Solicitor struck off for “preying on vulnerable clients”
A solicitor has been struck off for writing wills that left him and his family sizeable legacies. The Solicitors Disciplinary…More
Cohabitants should have the right to inherit from a deceased partner’s estate even if they have not made a will, senior Scottish lawyers have suggested.
The Faculty of Advocates has told the Scottish government it should look to change the current law by which the surviving member of a couple that live together, without entering a marriage or civil partnership, must apply to a court to ascertain their rights.
The lawyers’ recommendation came in response to a government consultancy process focused on updating the law of succession.
In a statement the Faculty said the current system was not in keeping with the modern world and caused unnecessary stress to those involved.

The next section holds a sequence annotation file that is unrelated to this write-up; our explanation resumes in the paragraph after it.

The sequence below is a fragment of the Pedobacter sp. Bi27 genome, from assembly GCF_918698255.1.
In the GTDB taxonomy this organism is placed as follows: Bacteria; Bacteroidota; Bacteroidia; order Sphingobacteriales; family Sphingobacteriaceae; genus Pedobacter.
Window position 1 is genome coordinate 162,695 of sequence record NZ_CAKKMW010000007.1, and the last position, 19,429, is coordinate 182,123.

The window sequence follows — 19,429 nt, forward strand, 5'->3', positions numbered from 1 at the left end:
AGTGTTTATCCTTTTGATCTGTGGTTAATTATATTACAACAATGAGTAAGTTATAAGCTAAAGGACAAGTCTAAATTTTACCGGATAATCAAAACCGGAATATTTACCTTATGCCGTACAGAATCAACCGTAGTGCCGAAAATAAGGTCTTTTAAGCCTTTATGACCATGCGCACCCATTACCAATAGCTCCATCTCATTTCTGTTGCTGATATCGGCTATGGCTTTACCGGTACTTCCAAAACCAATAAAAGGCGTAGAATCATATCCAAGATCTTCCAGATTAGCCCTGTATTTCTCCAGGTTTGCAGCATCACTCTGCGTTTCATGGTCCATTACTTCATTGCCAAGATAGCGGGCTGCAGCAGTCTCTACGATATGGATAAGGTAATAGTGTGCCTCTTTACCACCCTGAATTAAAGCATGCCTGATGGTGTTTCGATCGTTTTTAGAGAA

“Succession law is meant to be clear, straightforward and efficient. Requiring applications to the courts as a matter of course for cohabitants is undesirable,” it said.
However, the legal professionals stopped short of suggesting rights should be the same across the board.
“We do not agree with the proposals that after a certain period of time a cohabitant should have the inheritance rights of a spouse,” they commented. “That would not be in line with general expectations either of society or cohabiting couples. It would, in effect, create marriage for the purposes of succession or inheritance law.”
The Faculty suggested a one-year minimum qualifying period for cohabitation, adding that a cohabitant’s entitlement to inherit should be on condition that the deceased was not married or in a civil partnership at the time of their death.